By Celina Colby

Bonnie Bastien launched Mutual Aid Brookline (MAB) at the beginning of the COVID-19 pandemic as a way to meet the needs of community members getting hit with unemployment, food shortages, and lack of childcare options. What she’s created has become a model for an ideal Brookline community, where neighbors help each other out in times of need regardless of status, a model that will ideally live on long after a COVID-19 vaccine.

The system works very simply; if community members are in need, they fill out a Google Doc explaining what help they are seeking. Then, through e-mail blasts and networking, MAB finds someone in town that can supply the necessary items, services, or funds.

“We exist between all of the institutions in Brookline like the food pantry and the Safety Net Fund. We are the ones that catch everyone that falls between those because they all have their limits,” says Bastien. “If all the institutions were large stones in a river, we are the water in between them keeping it all together.”

In the beginning, Bastien says it was mostly about meeting immediate needs like food access and medicine through a community delivery system. For example, when someone can’t stand in line at the food pantry or isn’t able to leave their home for vital items. Funds for childcare services, particularly for essential workers, were also a big push during the first months of the pandemic.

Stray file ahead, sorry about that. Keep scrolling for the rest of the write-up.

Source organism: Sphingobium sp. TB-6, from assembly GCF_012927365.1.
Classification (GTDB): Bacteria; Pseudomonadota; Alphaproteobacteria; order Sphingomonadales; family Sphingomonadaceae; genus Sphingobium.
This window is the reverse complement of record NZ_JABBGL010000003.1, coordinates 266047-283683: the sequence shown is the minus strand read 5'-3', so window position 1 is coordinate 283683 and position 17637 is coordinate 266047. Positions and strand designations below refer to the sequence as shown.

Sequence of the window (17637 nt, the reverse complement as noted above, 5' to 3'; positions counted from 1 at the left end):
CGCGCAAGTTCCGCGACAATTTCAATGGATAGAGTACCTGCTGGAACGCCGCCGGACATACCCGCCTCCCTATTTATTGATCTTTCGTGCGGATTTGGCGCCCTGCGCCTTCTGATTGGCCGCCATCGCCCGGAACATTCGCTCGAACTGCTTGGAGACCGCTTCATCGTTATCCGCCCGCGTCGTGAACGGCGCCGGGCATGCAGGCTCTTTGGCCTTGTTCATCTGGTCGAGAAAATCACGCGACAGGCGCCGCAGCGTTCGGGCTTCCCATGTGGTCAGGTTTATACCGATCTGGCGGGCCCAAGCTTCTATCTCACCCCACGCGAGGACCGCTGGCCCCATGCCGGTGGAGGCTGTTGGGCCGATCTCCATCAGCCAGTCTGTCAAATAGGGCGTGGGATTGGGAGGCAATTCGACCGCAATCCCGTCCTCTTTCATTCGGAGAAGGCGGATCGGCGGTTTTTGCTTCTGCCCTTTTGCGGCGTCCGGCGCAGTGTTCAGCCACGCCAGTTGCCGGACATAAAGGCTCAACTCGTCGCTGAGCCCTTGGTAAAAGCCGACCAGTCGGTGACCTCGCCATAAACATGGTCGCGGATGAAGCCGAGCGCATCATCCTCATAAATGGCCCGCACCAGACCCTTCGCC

One of the things that makes MAB so effective is that it’s not a formal institution.

“We are a bunch of community volunteers. We’re not paid, we’re not a nonprofit, we’re just neighbors helping neighbors,” says Bastien. “That’s the great thing about not being part of the government; we don’t have any red tape we just do.”

But that doesn’t mean the group has abandoned the town government. Bastien is a Town Meeting member and hopes to use that platform to bring these resource disparities to the forefront, as well as issues like police brutality.

Bastien utilized the model of the Mutual Aid Medford and Somerville (MAMAS) organization to create MAB Brookline. MAMAS has prepared documents to help other towns start up their own mutual aid system. But after an initial surge when the program launched, donations have decreased alongside the initial panic of COVID-19. Bastien reminds Brookline that though the needs may not always be visible, they’re still present.

Community members can contribute to the effort in several ways, including volunteering to make deliveries or coordinate exchanges, donating money by check, Venmo or CashApp, or filling out an online survey with resources you have available to provide.

Bastien underscores that this is not about the haves giving to the have-nots; it’s about supporting everyone in the community equally. “This is very much not charity,” says Bastien. “We’re trying to build a community. This is a model for how the world should work…people provide what they have for people who need it.”